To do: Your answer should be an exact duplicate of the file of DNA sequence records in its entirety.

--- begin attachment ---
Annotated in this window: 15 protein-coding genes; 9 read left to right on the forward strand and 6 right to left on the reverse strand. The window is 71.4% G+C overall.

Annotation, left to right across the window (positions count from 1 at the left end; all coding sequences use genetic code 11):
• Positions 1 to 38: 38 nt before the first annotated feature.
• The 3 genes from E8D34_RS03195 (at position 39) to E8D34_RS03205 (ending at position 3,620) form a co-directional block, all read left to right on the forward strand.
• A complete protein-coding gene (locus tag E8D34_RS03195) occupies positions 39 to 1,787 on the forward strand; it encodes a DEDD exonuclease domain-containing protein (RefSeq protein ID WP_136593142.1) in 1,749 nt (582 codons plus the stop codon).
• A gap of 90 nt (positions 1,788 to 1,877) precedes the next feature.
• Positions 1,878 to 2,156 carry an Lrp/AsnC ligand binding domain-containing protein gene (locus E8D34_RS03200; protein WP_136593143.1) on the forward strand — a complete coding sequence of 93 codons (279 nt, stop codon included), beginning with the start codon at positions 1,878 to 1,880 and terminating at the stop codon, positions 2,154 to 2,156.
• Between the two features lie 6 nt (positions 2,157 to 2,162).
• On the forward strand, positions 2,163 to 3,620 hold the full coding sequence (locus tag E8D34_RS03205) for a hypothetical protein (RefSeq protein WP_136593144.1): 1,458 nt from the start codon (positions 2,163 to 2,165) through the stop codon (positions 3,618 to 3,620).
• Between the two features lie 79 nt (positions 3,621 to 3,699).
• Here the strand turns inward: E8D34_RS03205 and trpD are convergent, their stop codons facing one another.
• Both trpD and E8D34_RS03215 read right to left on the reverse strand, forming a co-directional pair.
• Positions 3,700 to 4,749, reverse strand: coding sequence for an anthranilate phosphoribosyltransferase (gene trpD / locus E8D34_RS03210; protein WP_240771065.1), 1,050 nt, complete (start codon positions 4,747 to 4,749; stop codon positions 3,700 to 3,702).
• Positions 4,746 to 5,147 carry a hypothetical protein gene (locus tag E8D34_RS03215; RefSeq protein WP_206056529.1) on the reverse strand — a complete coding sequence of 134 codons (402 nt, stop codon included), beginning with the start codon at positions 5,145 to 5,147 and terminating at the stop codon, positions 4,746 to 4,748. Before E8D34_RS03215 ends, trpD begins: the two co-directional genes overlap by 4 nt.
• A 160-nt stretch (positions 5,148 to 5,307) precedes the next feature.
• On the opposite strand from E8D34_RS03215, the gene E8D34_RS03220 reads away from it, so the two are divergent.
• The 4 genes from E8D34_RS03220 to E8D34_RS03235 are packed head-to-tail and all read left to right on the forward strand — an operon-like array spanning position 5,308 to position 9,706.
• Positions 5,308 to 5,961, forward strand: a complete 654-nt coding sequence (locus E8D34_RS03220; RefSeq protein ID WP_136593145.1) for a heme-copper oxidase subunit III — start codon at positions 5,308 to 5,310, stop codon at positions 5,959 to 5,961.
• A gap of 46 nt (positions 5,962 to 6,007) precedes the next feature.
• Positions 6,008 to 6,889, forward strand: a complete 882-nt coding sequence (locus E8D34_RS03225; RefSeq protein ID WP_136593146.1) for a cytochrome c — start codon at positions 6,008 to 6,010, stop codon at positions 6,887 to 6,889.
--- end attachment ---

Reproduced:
Annotated in this window: 15 protein-coding genes; 9 read left to right on the forward strand and 6 right to left on the reverse strand. The window is 71.4% G+C overall.

Annotation, left to right across the window (positions count from 1 at the left end; all coding sequences use genetic code 11):
• Positions 1 to 38: 38 nt before the first annotated feature.
• The 3 genes from E8D34_RS03195 (at position 39) to E8D34_RS03205 (ending at position 3,620) form a co-directional block, all read left to right on the forward strand.
• A complete protein-coding gene (locus tag E8D34_RS03195) occupies positions 39 to 1,787 on the forward strand; it encodes a DEDD exonuclease domain-containing protein (RefSeq protein ID WP_136593142.1) in 1,749 nt (582 codons plus the stop codon).
• A gap of 90 nt (positions 1,788 to 1,877) precedes the next feature.
• Positions 1,878 to 2,156 carry an Lrp/AsnC ligand binding domain-containing protein gene (locus E8D34_RS03200; protein WP_136593143.1) on the forward strand — a complete coding sequence of 93 codons (279 nt, stop codon included), beginning with the start codon at positions 1,878 to 1,880 and terminating at the stop codon, positions 2,154 to 2,156.
• Between the two features lie 6 nt (positions 2,157 to 2,162).
• On the forward strand, positions 2,163 to 3,620 hold the full coding sequence (locus tag E8D34_RS03205) for a hypothetical protein (RefSeq protein WP_136593144.1): 1,458 nt from the start codon (positions 2,163 to 2,165) through the stop codon (positions 3,618 to 3,620).
• Between the two features lie 79 nt (positions 3,621 to 3,699).
• Here the strand turns inward: E8D34_RS03205 and trpD are convergent, their stop codons facing one another.
• Both trpD and E8D34_RS03215 read right to left on the reverse strand, forming a co-directional pair.
• Positions 3,700 to 4,749, reverse strand: coding sequence for an anthranilate phosphoribosyltransferase (gene trpD / locus E8D34_RS03210; protein WP_240771065.1), 1,050 nt, complete (start codon positions 4,747 to 4,749; stop codon positions 3,700 to 3,702).
• Positions 4,746 to 5,147 carry a hypothetical protein gene (locus tag E8D34_RS03215; RefSeq protein WP_206056529.1) on the reverse strand — a complete coding sequence of 134 codons (402 nt, stop codon included), beginning with the start codon at positions 5,145 to 5,147 and terminating at the stop codon, positions 4,746 to 4,748. Before E8D34_RS03215 ends, trpD begins: the two co-directional genes overlap by 4 nt.
• A 160-nt stretch (positions 5,148 to 5,307) precedes the next feature.
• On the opposite strand from E8D34_RS03215, the gene E8D34_RS03220 reads away from it, so the two are divergent.
• The 4 genes from E8D34_RS03220 to E8D34_RS03235 are packed head-to-tail and all read left to right on the forward strand — an operon-like array spanning position 5,308 to position 9,706.
• Positions 5,308 to 5,961, forward strand: a complete 654-nt coding sequence (locus E8D34_RS03220; RefSeq protein ID WP_136593145.1) for a heme-copper oxidase subunit III — start codon at positions 5,308 to 5,310, stop codon at positions 5,959 to 5,961.
• A gap of 46 nt (positions 5,962 to 6,007) precedes the next feature.
• Positions 6,008 to 6,889, forward strand: a complete 882-nt coding sequence (locus E8D34_RS03225; RefSeq protein ID WP_136593146.1) for a cytochrome c — start codon at positions 6,008 to 6,010, stop codon at positions 6,887 to 6,889.